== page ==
Works of Palliative Fiction

Let me prescribe a few of these.

Yesterday, we introduced the concept of palliative fiction, stories designed to ease suffering and renew strength. It can be hard, in our contemporary literary marketplace, to find the aisle where these over-the-counter aids are located. Just this morning, in fact, I saw a book praised for being “unsentimental,” a very sad and contemporary trait to celebrate. No, let’s look for some books that are, in fact, sentimental. Books that are motivated by generosity and hope.

Let’s start with an easy one: Walter Tevis’ The Queen’s Gambit. Yeah, the Netflix show was great, but you don’t know this story until you get into the weeds of this book. We meet Beth at age eight, when she arrives in the orphanage after her parents are killed in a car accident. Over the next couple of hundred pages, we watch Beth learn her powers at the board, occasionally falling to better players but using her anger at those losses to drive her to greater capability. We watch Beth become addicted to tranquilizers at the orphanage, watch her become more deeply held in their grip, watch her develop strength to resist. We watch her with her aimless adoptive mother, watch her learn some empathy for a woman she disdained. And none of her growth requires sudden superpowers. She has two superpowers right from her first moments at the orphanage: she’s fiercely intelligent, and she notices everything. Those two gifts underlie every action in the book, from sex to friendship to international chess tournaments. It is from front to back a novel with interest in agency, in Beth’s ability to see and then to act. 

How about The Calligrapher’s Daughter, by Eugenia Kim. Just an amazing story, so rich, so careful. The Confucian culture of early 20th century Korea comes through in every sentence, every gesture, every refusal to speak. The complications are vast. Tradition and modernity. Confucian and Christian. Brother and sister. Husband and wife. Elite class and servant class. Good child and bad child. Occupier and occupied. Wife and mistress. Teacher and student. At every step, with every person she encounters, Najin has to make choices, and she agonizes over every single one, never certain upon which ground she stands. I increasingly value stories about people who always try to do the right thing, even when they have no idea what the right thing is. I’m tired of cynical, opportunistic, craven stories. Give me a story of someone generous, someone smart, someone intelligent enough to know that they don’t know. The Calligrapher’s Daughter is exactly that.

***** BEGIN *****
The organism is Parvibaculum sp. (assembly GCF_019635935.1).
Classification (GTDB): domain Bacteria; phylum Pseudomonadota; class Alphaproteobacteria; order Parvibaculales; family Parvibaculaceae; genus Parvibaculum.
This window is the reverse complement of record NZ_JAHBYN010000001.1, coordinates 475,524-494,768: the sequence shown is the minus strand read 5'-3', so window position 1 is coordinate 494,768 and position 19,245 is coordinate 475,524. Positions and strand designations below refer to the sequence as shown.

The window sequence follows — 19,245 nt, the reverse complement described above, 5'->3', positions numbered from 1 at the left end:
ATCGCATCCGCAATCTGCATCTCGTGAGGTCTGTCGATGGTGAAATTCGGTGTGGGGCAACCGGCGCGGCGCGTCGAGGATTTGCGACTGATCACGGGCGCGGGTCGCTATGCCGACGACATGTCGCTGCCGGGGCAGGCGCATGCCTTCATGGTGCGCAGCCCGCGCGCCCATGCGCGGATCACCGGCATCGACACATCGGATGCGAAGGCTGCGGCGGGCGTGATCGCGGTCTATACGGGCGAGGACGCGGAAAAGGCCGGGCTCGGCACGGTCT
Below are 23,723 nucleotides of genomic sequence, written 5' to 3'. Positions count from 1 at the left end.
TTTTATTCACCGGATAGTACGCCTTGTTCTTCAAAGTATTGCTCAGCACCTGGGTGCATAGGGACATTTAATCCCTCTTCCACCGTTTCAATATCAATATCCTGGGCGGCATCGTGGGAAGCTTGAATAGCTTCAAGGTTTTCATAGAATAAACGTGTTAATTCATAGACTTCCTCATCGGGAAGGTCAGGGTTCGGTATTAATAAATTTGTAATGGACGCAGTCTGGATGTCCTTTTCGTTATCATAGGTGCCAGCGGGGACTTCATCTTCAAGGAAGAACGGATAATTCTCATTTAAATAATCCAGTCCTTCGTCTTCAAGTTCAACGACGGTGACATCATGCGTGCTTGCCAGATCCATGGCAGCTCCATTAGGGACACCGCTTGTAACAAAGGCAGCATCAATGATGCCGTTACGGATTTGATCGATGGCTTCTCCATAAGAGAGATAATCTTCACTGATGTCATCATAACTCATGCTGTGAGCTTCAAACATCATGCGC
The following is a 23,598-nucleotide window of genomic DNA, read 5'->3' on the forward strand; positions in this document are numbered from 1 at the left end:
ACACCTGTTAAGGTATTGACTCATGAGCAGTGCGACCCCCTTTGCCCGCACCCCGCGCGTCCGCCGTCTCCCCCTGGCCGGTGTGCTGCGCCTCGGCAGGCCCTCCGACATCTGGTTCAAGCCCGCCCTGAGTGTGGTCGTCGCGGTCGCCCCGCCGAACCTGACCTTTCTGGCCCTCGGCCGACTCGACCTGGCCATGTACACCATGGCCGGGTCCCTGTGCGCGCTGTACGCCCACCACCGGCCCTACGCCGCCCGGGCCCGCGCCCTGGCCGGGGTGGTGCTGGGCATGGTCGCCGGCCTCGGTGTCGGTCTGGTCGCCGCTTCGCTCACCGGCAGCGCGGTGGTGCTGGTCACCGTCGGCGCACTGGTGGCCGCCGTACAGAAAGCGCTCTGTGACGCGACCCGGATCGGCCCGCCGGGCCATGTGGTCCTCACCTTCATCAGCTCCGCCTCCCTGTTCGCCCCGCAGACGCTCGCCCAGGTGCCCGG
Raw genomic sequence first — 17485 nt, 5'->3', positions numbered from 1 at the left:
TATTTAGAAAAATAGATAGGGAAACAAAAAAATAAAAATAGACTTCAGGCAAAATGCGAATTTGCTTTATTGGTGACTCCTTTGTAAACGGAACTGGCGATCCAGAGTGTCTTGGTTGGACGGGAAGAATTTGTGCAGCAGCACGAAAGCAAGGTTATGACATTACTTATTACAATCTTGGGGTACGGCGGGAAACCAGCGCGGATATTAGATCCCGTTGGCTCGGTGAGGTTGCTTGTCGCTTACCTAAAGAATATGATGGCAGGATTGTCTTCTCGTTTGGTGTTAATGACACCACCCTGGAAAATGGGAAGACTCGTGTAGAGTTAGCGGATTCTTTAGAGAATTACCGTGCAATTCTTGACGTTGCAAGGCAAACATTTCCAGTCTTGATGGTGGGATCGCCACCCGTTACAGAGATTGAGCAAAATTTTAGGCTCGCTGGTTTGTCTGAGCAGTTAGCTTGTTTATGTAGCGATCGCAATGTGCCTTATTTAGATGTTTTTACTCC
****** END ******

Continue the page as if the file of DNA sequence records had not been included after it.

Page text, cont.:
Or maybe the best novel of the past twenty years that scarcely anyone’s heard of: Mayumi and the Sea of Happiness, by Jennifer Tseng. Mayumi, the narrator of this story, is a Japanese-British-American librarian who lets us completely, unguardedly, inside her mind as she navigates a web of relationships—family, work, and (most especially) otherwise. She is disgusted and at peace with her husband, loving and exhausted with her daughter, at home and alienated from her work. And she is ashamed and impatient and delighted and brazen with her lover. Mayumi and the Sea of Happiness is a treasure, a powerful and humbly honest story that defies summarization. I can’t recommend it highly enough.

I haven’t read his other books, but I stumbled across Kent Haruf’s final novel, Our Souls at Night, and I was immediately taken. Two small town neighbors, an older widowed man and and older widowed woman, turn to one another from simple loneliness and discover so much more. And together, they take on the project of reclaiming her grandson from his meager, uncaring family. A multidimensional book about the families we inherit and the ones we make.

YA literature is filled with books of hope and discovery. Two of my favorites are Sherman Alexie’s The Absolutely True Diary of a Part-Time Indian, and Rainbow Rowell’s Eleanor and Park. Any book where outsiders discover their capabilities, and discover people who can see and love those capabilities, is a win, and YA does that better than any other genre, because teenagers haven’t yet learned that being unsentimental is a good thing. Alexie tells the story of Arnold Spirit Jr., a delightfully profane young man who loves his family and friends but simultaneously wants something undefinably more, and struggles through his time away in a predominantly white high school to reconcile those two dreams. And Rowell puts two kids together who really don’t want to be, the Goth girl and the comic book boy, and lets them discover each other’s strengths.

There’s plenty more, but let’s start with these. I’ll write you another prescription later after you see how these go.